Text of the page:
21. I’m really late on all this (out of town I’m afraid) but I think there are several issues that seem to have been overlooked. First, YA fiction (good, bad and otherwise) is written for teenage readers. That does not – and never should – mean it is simplistic in any way shape or form. However, teenagers generally have different questions/concerns/thoughts about life than adults. In other words, while we all (regardless of age) might enjoy the fantasy of “Lord of the Rings” it is doubtful that we would react the same way to books set in real life. Teenagers seek one thing in a book, adult readers another. I often find myself reacting to a YA book as an adult (Ellen Emerson White’s “Long May She Reign is a recent example of this) only to reconsider on second thought how it would be receved in a different fashion by a teenager and that I JUST MIGHT BE WRONG. (In this case I had an issue with the love interest – I thought he was an idiot. Then I realized how much he was like the guy I loved in college – so entirely appropriate for a teenage girl to love but not perhaps for a 39 year old woman to like. I was wrong to put my adult expectations on a teen character.)
    But really, the major point here is that it is entirely incorrect for anyone, ever, to make broad sweeping generalizations about books for any age group or genre. Any reviewer (and I don’t care who it is) loses credibility when they write a statement like Mr. Clute has here. He has not read – no one has read – the hundreds of thousands of YA titles necessary to make that kind of statement. Or even 10,000 YA titles – or even 1,000. He would have had to read titles from all genres of YA fiction and he would have had to read them across a broad spectrum of years. We all know he has not done that and it is because of this that I feel he shown himself to be a poor reviewer in this instance.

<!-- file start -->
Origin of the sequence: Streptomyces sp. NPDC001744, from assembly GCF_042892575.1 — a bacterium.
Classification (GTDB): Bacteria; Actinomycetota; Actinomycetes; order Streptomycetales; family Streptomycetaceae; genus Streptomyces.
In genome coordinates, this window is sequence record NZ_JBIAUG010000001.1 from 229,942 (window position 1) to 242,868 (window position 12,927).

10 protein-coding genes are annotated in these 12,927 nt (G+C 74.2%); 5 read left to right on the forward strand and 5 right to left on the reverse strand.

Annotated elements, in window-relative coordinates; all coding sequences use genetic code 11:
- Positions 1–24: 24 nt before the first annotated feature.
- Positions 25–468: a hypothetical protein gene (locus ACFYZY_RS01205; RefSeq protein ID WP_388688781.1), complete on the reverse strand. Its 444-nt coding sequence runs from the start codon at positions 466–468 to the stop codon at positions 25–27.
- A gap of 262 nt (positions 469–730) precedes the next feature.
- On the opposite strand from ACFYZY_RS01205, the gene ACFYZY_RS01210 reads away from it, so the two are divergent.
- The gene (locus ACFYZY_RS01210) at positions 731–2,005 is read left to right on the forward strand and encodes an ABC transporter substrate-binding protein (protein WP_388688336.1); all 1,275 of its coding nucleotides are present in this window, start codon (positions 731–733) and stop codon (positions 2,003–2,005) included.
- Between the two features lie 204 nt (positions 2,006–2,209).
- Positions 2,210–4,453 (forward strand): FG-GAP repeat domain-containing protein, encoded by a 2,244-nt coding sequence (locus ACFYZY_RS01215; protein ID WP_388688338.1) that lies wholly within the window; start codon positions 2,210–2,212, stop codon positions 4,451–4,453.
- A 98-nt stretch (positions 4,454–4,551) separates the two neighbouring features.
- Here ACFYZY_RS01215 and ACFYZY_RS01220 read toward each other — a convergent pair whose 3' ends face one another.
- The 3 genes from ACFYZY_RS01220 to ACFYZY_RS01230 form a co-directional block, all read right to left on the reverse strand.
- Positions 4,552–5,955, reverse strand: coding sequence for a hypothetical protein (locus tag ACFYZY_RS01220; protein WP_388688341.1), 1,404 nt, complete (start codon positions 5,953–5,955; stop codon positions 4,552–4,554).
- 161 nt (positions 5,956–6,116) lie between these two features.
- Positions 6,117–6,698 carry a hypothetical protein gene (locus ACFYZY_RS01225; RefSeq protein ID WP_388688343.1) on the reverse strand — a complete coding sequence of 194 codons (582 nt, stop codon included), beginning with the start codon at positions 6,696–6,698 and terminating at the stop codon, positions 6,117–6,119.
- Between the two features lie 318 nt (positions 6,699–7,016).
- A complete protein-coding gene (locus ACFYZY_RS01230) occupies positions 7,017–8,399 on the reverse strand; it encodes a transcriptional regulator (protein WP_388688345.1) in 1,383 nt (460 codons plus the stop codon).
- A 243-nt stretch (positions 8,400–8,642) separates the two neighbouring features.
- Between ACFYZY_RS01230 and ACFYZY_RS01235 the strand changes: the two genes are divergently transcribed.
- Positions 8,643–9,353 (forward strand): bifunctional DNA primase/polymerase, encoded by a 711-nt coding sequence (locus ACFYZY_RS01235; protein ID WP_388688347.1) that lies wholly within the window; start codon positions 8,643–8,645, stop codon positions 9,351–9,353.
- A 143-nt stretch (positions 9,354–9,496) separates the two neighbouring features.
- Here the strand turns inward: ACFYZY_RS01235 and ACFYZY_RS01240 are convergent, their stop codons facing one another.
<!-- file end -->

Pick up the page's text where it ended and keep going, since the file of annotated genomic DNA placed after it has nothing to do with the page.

He fired a shot that he had no qualification to make, and it was entirely inappropriate in his position as a reviewer, period.
    It is pointless to ask the question of whether or not YA fiction is as good as adult fiction. Quite simply, some of it is and some of it isn’t. Just as some ADULT fiction is as good as YA fiction, and some of that most certainly is not. And I mean adult literature – not genre fiction. I read both and I read a lot of it and at the end of the day, what I like might not be what you like, but I don’t base my decision on the age of the intended reader; I like good, well written books.